StatePublished - Nov 1 2007

Fingerprint

Fatty Acid Transport Proteins
Cell membranes
Yeast
Adenosine Monophosphate
Yeasts
Cell Membrane
Topology
Acylation
Fatty Acids
Adenosine Triphosphate
Epitopes
Chemical activation
Coenzyme A Ligases
Hemagglutinins
Coenzyme A
Indirect Fluorescent Antibody Technique
Fluorescent Antibody Technique
Saccharomyces cerevisiae
Proteins
Peptide Hydrolases

Keywords

  • Fatty acid transport protein
  • Functional domains
  • Topology

ASJC Scopus subject areas

  • Biochemistry
  • Endocrinology
  • Cell Biology

Cite this

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title = "Topology of the yeast fatty acid transport protein Fat1p: Mechanistic implications for functional domains on the cytosolic surface of the plasma membrane",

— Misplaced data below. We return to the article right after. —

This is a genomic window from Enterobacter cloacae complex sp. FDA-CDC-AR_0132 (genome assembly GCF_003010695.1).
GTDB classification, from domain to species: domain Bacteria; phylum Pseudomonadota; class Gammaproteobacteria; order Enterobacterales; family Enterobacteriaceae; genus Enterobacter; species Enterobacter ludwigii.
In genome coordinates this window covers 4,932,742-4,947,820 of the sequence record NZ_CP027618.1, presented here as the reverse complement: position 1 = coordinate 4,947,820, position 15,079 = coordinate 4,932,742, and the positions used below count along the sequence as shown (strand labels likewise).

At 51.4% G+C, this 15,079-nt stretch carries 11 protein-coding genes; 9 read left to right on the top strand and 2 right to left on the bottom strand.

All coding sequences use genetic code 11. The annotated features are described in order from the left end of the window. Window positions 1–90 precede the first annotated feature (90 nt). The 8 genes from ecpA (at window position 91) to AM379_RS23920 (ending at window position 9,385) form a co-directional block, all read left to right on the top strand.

abstract = "The fatty acid transport protein (FATP) Fat1p in the yeast Saccharomyces cerevisiae functions in concert with acyl-coenzyme A synthetase (ACSL; either Faa1p or Faa4p) in vectorial acylation, which couples the transport of exogenous fatty acids with activation to CoA thioesters. To further define the role of Fat1p in the transport of exogenous fatty acids, the topological orientation of two highly conserved motifs [ATP/AMP and FATP/very long chain acyl CoA synthetase (VLACS)], the carboxyl 124 amino acid residues, which bind the ACSL Faa1p, and the amino and carboxyl termini within the plasma membrane were defined. T7 or hemagglutinin epitope tags were engineered at both amino and carboxyl termini, as well as at multiple non-conserved, predicted random coil segments within the protein. Six different epitope-tagged chimeras of Fat1p were generated and expressed in yeast; the sidedness of the tags was tested using indirect immunofluorescence and protease protection by Western blotting. Plasma membrane localization of the tagged proteins was assessed by immunofluorescence. Fat1p appears to have at least two transmembrane domains resulting in a N in-Cin topology. We propose that Fat1p has a third region, which binds to the membrane and separates the highly conserved residues comprising the two halves of the ATP/AMP motif. The Nin-C in topology results in the placement of the ATP/AMP and FATP/VLACS domains of Fat1p on the inner face of the plasma membrane. The carboxyl-terminal region of Fat1p, which interacts with ACSL, is likewise positioned on the inner face of the plasma membrane. This topological orientation is consistent with the mechanistic roles of both Fat1p and Faa1p or Faa4p in the coupled transport/activation of exogenous fatty acids by vectorial acylation.",